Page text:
I recently wrote an article summarizing some common failures in creating great user experience (UX) in real estate search, why these failures happen, and what can be done about them. That left some readers wondering, “So, how exactly does a UX Designer engage in user-centric design, focusing on efficiency, effectiveness and subjective satisfaction?” Now, no two UX designers work exactly the same way, use the same methods (certainly not on every project), or use all of the same tools, but following is a starting point for understanding some of the methods and tools used by UX designers.
The first step of UX design is research – to gather information about who your users are and what they want to achieve using the software. This involves finding out who your users actually are and making contact with them. They are probably not the executives who commissioned the application, and who have had the “big idea” that’s greenlighted it. They are probably not the marketing people whose job it is to define what they think customers want and to convince those customers that they can deliver. They are the people who actually use the software.
The initial research, whether in the form of interviews, surveys, or observations can take visible form as personas, narrative descriptions of who your user actually is, storyboards, which envision how your user will make use of the software in the course of his or her day, and other visual collections of ideas as to who your user is and whom you are writing software for.
The second step of UX design is creating wireframes. Wireframes are mockups of the look and flow of a website or application. They outline features and content but don’t contain final graphics. There are tools such as Balsamiq and Axure RP that make it very easy to make very impressive-looking sketch-ups of potential applications. The wireframes can then be put in front of stakeholders as a part of ensuring that application development is on the right track before the next step, and certainly before developers begin to code.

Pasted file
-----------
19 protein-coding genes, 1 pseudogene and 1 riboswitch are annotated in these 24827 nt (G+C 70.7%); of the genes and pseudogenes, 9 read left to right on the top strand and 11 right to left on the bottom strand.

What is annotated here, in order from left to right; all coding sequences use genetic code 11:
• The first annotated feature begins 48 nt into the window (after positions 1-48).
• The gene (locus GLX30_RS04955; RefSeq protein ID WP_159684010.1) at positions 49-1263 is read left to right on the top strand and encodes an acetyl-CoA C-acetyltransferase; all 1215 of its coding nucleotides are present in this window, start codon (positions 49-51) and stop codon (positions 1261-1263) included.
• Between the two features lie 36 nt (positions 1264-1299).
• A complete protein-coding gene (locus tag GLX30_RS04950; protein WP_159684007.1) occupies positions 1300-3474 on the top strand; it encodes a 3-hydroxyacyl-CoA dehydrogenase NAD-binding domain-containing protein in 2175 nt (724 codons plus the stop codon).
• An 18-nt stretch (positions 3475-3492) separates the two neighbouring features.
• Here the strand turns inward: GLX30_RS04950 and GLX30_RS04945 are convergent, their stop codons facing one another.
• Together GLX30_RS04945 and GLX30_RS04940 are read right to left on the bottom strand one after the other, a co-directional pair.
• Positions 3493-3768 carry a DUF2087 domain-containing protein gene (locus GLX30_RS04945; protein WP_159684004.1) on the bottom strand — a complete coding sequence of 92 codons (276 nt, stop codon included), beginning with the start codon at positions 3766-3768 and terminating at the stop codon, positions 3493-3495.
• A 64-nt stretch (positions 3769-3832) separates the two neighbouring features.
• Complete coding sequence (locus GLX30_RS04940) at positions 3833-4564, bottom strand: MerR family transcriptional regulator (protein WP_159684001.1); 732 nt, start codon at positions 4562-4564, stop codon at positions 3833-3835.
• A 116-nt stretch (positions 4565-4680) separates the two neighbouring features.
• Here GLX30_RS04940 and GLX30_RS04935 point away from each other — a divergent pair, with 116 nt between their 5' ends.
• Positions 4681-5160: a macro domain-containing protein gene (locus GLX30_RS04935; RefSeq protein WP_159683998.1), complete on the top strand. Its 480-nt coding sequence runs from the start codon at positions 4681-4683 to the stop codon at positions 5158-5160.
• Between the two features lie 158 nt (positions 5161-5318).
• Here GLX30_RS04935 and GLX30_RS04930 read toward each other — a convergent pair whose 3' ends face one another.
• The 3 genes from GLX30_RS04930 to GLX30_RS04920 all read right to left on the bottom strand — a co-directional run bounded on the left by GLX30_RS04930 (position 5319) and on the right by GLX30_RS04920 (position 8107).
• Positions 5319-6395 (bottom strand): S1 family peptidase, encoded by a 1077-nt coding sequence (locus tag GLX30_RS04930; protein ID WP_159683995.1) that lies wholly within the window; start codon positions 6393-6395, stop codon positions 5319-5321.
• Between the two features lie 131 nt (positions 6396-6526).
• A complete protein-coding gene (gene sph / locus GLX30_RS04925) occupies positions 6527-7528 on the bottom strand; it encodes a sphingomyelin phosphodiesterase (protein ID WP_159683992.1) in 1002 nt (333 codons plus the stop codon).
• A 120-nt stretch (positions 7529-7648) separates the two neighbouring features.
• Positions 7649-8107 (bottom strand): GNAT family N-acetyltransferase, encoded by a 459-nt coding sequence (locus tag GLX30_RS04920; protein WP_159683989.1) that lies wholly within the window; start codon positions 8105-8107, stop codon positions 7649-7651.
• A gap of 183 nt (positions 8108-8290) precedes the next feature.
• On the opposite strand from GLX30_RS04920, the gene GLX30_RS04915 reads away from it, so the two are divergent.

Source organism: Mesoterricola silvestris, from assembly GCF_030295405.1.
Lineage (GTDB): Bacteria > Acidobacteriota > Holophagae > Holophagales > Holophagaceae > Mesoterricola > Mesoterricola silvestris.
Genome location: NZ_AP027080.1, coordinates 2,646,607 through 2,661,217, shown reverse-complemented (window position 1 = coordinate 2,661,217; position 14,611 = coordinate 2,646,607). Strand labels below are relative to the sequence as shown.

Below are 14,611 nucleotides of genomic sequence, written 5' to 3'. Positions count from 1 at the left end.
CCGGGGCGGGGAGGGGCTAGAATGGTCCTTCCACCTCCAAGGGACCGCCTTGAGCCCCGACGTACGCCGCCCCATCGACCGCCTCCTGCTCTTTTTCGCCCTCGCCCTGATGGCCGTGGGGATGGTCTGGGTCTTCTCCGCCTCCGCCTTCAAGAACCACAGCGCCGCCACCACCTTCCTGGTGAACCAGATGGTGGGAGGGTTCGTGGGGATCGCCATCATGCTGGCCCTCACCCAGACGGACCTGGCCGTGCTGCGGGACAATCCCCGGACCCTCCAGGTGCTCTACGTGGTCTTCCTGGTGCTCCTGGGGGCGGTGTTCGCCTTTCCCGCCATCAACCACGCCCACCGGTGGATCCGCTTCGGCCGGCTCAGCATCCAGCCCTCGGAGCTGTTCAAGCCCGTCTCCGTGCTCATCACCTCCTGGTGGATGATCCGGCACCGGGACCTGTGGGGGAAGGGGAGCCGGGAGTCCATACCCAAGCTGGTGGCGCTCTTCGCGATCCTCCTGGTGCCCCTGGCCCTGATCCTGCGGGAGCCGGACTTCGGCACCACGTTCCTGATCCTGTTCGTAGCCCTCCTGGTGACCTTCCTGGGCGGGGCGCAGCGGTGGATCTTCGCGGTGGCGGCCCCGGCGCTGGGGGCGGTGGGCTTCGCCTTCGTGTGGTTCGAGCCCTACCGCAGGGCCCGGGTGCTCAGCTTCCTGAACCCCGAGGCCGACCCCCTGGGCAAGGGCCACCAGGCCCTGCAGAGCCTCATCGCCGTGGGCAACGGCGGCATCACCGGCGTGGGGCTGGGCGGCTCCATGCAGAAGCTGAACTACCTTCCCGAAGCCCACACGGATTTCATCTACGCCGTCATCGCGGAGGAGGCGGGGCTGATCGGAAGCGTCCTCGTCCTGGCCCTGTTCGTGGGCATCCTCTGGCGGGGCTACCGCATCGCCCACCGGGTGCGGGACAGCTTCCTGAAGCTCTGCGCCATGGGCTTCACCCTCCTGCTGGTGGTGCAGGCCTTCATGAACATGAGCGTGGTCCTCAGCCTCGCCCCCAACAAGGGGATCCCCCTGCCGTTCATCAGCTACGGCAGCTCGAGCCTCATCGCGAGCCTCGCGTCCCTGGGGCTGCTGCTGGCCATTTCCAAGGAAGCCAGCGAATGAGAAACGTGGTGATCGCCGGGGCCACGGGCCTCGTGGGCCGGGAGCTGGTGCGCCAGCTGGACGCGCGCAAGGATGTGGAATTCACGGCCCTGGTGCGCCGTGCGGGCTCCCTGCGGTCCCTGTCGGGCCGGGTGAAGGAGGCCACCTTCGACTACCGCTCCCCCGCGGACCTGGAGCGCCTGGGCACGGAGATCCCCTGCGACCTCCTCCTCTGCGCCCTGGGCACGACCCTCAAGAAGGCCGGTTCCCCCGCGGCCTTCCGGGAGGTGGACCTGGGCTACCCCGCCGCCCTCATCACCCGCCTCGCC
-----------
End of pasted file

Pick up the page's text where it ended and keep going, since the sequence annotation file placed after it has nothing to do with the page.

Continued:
Wireframe Tool: Balsamiq
The third step of UX design is getting the prototypes created via wireframing into the hands of the users. Now is the time to see whether the users are working with the software the way you intend them to, or whether they are fumbling and getting lost. Often, there are controls that make sense to a programmer but not to a layperson, parts of the user interface that you don’t see unless you look for them, or controls that have unexpected effects. For example, a real estate search application may be built with a way to select a price range using “sliders.” During testing, you may see that it takes users an excessive amount of time to move the sliders to exactly the right positions that describe the price range. As a result, the users get frustrated with the interface and do not complete the task.
A slider causing frustration as the user attempts to
search for listings costing between $220,000 and $230,000
To answer questions like this, you need software that will test users’ responses. One of the most common scenarios is an A/B test, where you set up two different versions of the software, each with a variation on one feature. The A/B test will tell you which version was used correctly and most quickly by the most users. A multivariate test lets you test changes to more than one aspect of an interface at the same time, by testing all the different combinations of changes. The most effective combination of changes will rise to the top. The major real estate listing portals have likely conducted A/B tests and multivariate tests on every aspect of their user interface.